Christmas can do strange things to people. For about one month every winter, many Christians and churches shift gears and enter frantic holiday mode. Decorations go up, radio stations churn out the same 25 songs ad nauseam, to-do lists grow longer, credit cards get maxed out, turkeys are stuffed, gifts are exchanged, sparkly dresses are donned, and grand parties are hosted.
Somewhere in all the clamor and commotion, we may hear Jesus’ name or catch a glimmer of His glory. It’s not that He is absent; sometimes His presence is simply difficult to perceive amid all the distractions.
Ironically, the essence of Christmas is just that—Jesus’ presence. We sing “O Come, O Come, Emmanuel” and remember that this name, uttered by Isaiah 700 years before the Savior’s birth, means “God with us.” The prophet foretold the arrival of a virgin-born child who would live on earth as God incarnate and then die to pay our penalty for sin (7:14; 53:5), making it possible for man to enjoy His presence eternally. We should recognize, however, that God’s interest in relationship with humanity was not limited to a brief period that occurred 2,000 years ago. The Bible shows that this divine focus extends far beyond the Savior’s 33 years on earth—from creation through eternity.
• Genesis 16:6-14; Genesis 22:9-18. Starting in the first chapter of the Bible (Gen. 1:28), God made Himself known to man in a variety of ways, including audible voice, inspiration, dreams, and visions. In addition, Scripture describes visible appearances of God, known as “theophanies”: Abraham’s visitor, who foretold Sarah’s miraculous pregnancy, and Jacob’s wrestling partner appeared as men but were clearly divine (Gen. 18:13-14, Gen. 32:29-30). Likewise, the man Joshua encountered before leading the Jericho campaign is identified as “commander of the Lord’s army,” who, notably, did not refuse Joshua’s reverence or prostration. In fact, he instructed Joshua to remove his sandals, just as Moses was told to do in front of the burning bush (Josh. 5:15 NIV).
Other passages speak about “the angel of the Lord” appearing to men and women. Scholars tell us that this particular wording in the Old Testament—with the definite article the—indicates not an ordinary angel but, rather, the pre-incarnate Christ. Genesis 16 supports this idea, as “the angel” had power to multiply Hagar’s descendants (v. 10), and she acknowledged Him as God (v. 13). A few chapters later, when He shows up again to prevent Abraham from sacrificing Isaac, He refers to Himself as the Lord (22:11-12, 16).
• John 1:1-5, 9-14. The opening words of John’s gospel are not traditionally read at Christmas services because they don’t specifically mention Jesus’ birth. Yet they articulate beautifully God’s move to live among His beloved creatures, as well as His motive: to give those who believe in Him the right to be called His children.
• Matthew 28:20; John 14:1-4, 15-18; Acts 2:1-4. Both before and after the crucifixion, Jesus assured the disciples that He would always be with His followers. Not only would He provide His Holy Spirit as an ever-present teacher, counselor, and friend to indwell children of God for the duration of earthly life; He was also going to prepare a place in heaven, where believers will enjoy eternity in His presence.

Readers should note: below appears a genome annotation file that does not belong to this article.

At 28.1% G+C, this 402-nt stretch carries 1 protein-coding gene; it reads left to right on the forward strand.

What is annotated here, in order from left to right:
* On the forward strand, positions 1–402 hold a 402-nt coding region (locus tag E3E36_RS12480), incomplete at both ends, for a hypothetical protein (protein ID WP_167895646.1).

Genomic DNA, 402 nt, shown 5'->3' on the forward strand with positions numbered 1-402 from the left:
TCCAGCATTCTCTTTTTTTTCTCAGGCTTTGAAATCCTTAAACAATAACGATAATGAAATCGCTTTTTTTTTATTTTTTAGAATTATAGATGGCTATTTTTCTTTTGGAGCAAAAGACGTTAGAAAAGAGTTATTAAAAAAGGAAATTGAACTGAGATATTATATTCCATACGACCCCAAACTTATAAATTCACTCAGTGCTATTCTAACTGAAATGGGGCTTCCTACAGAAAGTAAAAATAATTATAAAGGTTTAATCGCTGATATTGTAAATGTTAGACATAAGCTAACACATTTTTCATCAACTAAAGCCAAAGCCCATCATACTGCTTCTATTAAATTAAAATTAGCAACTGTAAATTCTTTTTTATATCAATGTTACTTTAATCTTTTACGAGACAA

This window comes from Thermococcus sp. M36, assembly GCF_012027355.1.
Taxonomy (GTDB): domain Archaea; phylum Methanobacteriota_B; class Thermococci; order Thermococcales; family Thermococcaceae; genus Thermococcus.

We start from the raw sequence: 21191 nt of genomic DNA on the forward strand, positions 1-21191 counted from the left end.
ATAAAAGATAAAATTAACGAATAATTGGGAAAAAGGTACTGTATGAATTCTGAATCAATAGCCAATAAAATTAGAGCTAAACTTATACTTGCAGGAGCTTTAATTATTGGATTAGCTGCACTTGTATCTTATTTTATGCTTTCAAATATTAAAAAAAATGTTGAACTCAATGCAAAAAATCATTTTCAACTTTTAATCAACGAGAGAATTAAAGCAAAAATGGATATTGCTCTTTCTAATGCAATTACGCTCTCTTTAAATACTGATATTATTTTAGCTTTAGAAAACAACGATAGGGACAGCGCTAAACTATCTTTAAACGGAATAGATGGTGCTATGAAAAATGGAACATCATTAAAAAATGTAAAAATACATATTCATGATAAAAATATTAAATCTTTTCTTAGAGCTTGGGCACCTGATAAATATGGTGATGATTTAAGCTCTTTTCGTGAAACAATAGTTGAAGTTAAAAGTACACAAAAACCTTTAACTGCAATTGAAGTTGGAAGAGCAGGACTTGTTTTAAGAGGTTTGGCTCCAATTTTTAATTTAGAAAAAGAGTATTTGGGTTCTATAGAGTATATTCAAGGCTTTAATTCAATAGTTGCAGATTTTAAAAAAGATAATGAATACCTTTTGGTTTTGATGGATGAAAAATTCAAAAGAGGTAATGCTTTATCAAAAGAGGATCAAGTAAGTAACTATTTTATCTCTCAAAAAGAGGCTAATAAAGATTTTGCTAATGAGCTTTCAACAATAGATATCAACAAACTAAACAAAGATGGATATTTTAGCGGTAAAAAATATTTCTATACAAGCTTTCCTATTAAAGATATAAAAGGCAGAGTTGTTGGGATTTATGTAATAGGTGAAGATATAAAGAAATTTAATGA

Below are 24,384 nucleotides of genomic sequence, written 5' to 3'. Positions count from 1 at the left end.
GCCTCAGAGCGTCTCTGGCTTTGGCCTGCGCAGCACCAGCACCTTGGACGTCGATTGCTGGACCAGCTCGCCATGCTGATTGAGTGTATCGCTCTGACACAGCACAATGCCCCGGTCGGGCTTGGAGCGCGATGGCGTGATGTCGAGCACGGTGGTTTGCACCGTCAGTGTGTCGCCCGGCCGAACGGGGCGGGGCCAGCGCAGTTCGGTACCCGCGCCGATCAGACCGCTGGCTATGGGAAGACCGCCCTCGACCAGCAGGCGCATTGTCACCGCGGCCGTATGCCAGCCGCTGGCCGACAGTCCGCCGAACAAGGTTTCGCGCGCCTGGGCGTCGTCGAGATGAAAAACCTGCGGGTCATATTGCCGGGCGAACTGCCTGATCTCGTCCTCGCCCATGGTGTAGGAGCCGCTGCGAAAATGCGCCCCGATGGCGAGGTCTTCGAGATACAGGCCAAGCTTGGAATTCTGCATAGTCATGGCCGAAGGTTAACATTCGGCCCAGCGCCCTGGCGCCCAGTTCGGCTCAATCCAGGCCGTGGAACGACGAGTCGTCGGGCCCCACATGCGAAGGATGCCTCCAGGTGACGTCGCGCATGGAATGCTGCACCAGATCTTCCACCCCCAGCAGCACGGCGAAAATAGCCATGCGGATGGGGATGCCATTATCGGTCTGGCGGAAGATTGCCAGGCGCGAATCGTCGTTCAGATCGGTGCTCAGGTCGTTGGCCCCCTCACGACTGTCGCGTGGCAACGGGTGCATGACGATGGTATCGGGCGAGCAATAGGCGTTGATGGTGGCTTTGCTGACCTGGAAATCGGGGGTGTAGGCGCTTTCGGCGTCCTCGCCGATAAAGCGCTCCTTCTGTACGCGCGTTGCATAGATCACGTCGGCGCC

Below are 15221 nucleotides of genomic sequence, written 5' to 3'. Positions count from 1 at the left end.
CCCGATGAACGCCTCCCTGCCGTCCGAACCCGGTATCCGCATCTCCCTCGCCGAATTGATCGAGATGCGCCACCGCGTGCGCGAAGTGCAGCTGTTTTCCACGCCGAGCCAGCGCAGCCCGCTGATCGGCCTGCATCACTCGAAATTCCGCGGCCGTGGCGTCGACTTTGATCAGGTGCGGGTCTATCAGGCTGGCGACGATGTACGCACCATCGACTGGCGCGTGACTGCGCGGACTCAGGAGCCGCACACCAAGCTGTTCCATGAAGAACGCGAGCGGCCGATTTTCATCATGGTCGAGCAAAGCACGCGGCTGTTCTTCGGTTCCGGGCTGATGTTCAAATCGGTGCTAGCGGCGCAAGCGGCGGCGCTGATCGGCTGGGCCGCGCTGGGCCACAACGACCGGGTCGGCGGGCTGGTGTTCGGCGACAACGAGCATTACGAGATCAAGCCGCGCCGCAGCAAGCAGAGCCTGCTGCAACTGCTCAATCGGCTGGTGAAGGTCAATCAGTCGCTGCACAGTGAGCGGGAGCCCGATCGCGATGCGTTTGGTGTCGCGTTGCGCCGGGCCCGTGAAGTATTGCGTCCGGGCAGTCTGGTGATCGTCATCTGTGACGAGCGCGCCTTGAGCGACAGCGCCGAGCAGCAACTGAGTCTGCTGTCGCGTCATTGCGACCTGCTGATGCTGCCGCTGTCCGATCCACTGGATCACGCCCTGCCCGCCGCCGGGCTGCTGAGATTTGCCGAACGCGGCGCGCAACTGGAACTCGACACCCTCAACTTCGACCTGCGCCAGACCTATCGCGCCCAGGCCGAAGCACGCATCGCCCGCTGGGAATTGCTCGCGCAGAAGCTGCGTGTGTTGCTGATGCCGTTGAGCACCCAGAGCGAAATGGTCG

• Revelation 21:1-8. In the last two chapters of the Bible—Revelation 21 and 22—John describes this eternal home in vivid detail. Verses 3 and 4 of chapter 21 are especially poignant. They indicate that heaven isn’t simply a reward for those who faithfully follow Christ. Nor is it solely for the believer’s enjoyment; it is also for God’s. His desire for relationship with us will ultimately be fulfilled when His dwelling place becomes ours and we experience true, lasting joy.
• Why does Jesus’ incarnation matter? What do these passages indicate about the significance of His birth? Matthew 4:1-11; Romans 3:21-25 and Romans 5:19; Philippians 2:5-8; 1 Timothy 2:5; Hebrews 4:14-16; 1 Peter 2:21-24
• How has Jesus’ incarnation made a difference in your own life? What are some specific ways He has revealed Himself to you or touched your life?
As Christmas approaches, consider how reflecting on why Jesus was born—instead of only on how or where—can make a difference in your celebrations.
• List some ways you can experience a deeper connection with Jesus—God with us—this year.
• Strive to share that passion with family and others with whom you fellowship.
• Pray that the Lord will make Himself known to you in a special way this Christmas and in the new year.
• Instead of merely humming or singing familiar Christmas carols, take time to read them—without music—and reflect on the messages. A few suggestions:
• O Come, O Come, Emmanuel (try to find the original seven-stanza version)
• God Rest Ye Merry, Gentlemen
• Come, Thou Long-Expected Jesus
• Hark! The Herald Angels Sing
• If you have a to-do list for Christmas, be sure to include specific things you will do to stay connected with the Lord, such as meditating on Scripture, pausing to worship, or praying with a loved one. Schedule these “tasks” into your calendar so that they will get done. If you begin to feel overwhelmed with how much you need to do, prayerfully cross off your list any non-essentials that compete with God for your attention.